Following 2010’s heady, reverb-driven debut ‘Love Remains’, the music of Tom Krell, also known as How to Dress Well seems to have reached a state of crystallization with his sophomore album, ‘Total Loss’. Prompted by a struggle with depression and the death of some of his nearest and dearest, each of the tracks read like an act of catharsis, conveyed through his trademark falsetto and filtered through low-fi melodies and minimalist R&B beats.
Unlike its predecessor, which relied heavily on murky, nebulous synths, ‘Total Loss’ possesses an almost diametrical piercing, delicate quality that manages to sound near yet far, at times wafting through a meticulous soundscape, and at times descending into a sticky whisper. This ultimately works in Krell’s favour, as the tracks in this album seem more concise somehow, each deftly turning over notes in a succinct arrangement that better showcases his unique vocals without compromising on evocativeness. This is best felt in tracks such as “& It Was U” and “Running Back” that utilize a bouncy, R&B tempo within a sparse percussive framework, reminiscent of something Janet Jackson might have done had she been jacked up on Ambien. Opening track “When I Was In Trouble” conveys some of Krell’s most heartfelt lyrics to date, and also sets the tone for the rest of the album beautifully. Another stunner, “Cold Nites”, is a soaring, atmospheric exposition into the very depths of Krell’s experience, and absolutely heart-wrenching to listen to. Interestingly placed in the middle of the record, the instrumental “World I Need You, Won’t Be Without You (Proem)” might appear anomalous at first, but the use of strings prove singularly devastating and widens the scope of Krell’s musicality significantly.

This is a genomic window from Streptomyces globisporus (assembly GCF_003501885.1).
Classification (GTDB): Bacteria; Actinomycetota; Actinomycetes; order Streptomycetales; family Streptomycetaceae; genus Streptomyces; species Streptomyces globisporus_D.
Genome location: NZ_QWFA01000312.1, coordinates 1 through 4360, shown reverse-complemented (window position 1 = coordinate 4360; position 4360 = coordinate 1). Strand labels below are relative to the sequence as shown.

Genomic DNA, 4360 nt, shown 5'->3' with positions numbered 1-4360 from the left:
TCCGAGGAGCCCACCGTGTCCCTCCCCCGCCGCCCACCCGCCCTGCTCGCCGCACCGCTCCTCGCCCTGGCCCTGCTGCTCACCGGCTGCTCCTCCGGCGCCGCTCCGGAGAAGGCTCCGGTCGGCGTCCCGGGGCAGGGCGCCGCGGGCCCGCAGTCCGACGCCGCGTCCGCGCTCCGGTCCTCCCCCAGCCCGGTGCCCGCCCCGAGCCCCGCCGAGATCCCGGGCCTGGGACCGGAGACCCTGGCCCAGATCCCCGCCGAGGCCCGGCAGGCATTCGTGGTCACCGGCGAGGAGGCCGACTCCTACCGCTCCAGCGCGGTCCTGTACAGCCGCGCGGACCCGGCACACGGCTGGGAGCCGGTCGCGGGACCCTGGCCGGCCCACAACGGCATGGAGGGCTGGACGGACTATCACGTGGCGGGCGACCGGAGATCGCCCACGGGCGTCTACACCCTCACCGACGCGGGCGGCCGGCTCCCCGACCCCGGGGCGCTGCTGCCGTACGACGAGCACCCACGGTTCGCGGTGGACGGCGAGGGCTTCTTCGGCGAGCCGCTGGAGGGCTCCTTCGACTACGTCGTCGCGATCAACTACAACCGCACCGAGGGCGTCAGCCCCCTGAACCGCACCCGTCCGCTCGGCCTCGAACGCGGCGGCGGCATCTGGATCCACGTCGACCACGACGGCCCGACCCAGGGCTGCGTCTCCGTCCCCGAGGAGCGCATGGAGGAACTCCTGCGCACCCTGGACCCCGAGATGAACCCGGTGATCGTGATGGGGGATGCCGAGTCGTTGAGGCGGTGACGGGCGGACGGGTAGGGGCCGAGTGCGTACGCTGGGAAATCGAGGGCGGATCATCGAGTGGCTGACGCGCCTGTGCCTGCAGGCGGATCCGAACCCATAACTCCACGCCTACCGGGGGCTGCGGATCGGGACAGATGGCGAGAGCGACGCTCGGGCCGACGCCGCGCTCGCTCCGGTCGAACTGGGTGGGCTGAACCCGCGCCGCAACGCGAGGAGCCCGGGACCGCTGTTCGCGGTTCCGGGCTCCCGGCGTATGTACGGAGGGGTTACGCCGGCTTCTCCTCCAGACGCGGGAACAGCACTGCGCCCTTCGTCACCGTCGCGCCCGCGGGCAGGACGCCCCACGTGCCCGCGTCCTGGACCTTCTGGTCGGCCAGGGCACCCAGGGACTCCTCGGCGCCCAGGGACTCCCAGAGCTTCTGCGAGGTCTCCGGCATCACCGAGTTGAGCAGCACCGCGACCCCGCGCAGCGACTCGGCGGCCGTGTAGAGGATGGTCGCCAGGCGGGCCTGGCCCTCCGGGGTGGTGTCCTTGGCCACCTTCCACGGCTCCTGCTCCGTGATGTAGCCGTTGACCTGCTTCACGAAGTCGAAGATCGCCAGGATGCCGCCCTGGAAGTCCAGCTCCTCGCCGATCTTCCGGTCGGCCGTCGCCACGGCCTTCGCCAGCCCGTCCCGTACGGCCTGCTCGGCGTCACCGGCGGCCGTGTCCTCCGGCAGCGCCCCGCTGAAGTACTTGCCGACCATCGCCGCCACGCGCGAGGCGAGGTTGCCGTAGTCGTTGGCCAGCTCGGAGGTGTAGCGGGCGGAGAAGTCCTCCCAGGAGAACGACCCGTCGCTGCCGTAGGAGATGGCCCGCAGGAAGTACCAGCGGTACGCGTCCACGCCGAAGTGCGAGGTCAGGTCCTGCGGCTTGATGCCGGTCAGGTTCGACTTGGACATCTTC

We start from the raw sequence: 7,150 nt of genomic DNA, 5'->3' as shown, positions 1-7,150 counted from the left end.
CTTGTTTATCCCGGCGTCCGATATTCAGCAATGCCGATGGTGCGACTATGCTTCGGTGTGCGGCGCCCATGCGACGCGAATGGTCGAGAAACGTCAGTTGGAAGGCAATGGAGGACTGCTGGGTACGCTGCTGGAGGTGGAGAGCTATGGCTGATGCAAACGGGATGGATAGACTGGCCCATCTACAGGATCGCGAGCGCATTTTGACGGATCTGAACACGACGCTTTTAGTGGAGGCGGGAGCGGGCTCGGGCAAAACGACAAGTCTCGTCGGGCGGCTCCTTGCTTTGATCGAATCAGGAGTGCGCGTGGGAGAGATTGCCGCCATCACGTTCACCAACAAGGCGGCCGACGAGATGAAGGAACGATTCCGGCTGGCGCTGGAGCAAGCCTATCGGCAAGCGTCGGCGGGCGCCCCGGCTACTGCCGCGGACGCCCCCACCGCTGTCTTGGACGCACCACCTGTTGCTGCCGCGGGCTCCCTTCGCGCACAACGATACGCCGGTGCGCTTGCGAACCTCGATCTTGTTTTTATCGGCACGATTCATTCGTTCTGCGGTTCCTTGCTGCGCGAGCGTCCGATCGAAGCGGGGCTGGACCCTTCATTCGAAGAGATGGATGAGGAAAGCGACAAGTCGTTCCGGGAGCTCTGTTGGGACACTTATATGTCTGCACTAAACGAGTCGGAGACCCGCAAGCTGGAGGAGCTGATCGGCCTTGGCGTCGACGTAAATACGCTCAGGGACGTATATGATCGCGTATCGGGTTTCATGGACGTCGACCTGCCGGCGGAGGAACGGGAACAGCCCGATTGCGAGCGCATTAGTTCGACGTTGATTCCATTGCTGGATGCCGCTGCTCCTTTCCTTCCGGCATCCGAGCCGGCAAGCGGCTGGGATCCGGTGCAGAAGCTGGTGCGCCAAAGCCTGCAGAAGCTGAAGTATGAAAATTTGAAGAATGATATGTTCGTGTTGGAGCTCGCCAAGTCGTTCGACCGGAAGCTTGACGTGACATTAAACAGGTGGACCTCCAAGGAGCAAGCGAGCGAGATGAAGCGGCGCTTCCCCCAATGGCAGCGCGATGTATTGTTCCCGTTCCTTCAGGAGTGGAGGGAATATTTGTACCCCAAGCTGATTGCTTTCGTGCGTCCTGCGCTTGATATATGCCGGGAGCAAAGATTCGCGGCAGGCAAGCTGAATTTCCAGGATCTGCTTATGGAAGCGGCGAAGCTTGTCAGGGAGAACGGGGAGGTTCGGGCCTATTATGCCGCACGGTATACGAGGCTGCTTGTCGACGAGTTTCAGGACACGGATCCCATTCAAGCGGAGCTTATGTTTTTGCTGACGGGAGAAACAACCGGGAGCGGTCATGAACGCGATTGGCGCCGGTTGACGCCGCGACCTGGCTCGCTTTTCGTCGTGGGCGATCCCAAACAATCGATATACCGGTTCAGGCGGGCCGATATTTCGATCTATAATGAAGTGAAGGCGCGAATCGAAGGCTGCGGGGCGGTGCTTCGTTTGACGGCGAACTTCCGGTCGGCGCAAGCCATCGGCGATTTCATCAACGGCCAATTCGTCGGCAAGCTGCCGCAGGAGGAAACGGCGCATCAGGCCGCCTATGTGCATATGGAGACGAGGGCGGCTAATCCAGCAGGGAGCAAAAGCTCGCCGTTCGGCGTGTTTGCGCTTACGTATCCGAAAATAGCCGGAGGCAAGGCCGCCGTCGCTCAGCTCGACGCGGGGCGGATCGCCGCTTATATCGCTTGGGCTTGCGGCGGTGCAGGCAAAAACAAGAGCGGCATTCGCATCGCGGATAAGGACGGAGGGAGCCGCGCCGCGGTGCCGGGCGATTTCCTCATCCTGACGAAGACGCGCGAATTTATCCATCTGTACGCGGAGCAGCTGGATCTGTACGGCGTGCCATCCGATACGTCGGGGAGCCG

Listening to How To Dress Well feels very much like standing on the other end of a very long tunnel with an ear inclined towards the darkness—his melodies are haunting and visceral sometimes to the point of discomfort, but in the best way possible. It’s evident that ‘Total Loss’ was the product of coping with an immense amount of perhaps overwhelming emotions—and while Krell is not the first to have turned his melancholy into an art form, his interpretation counts as one of the most potent ones in contemporary music yet.By Administrator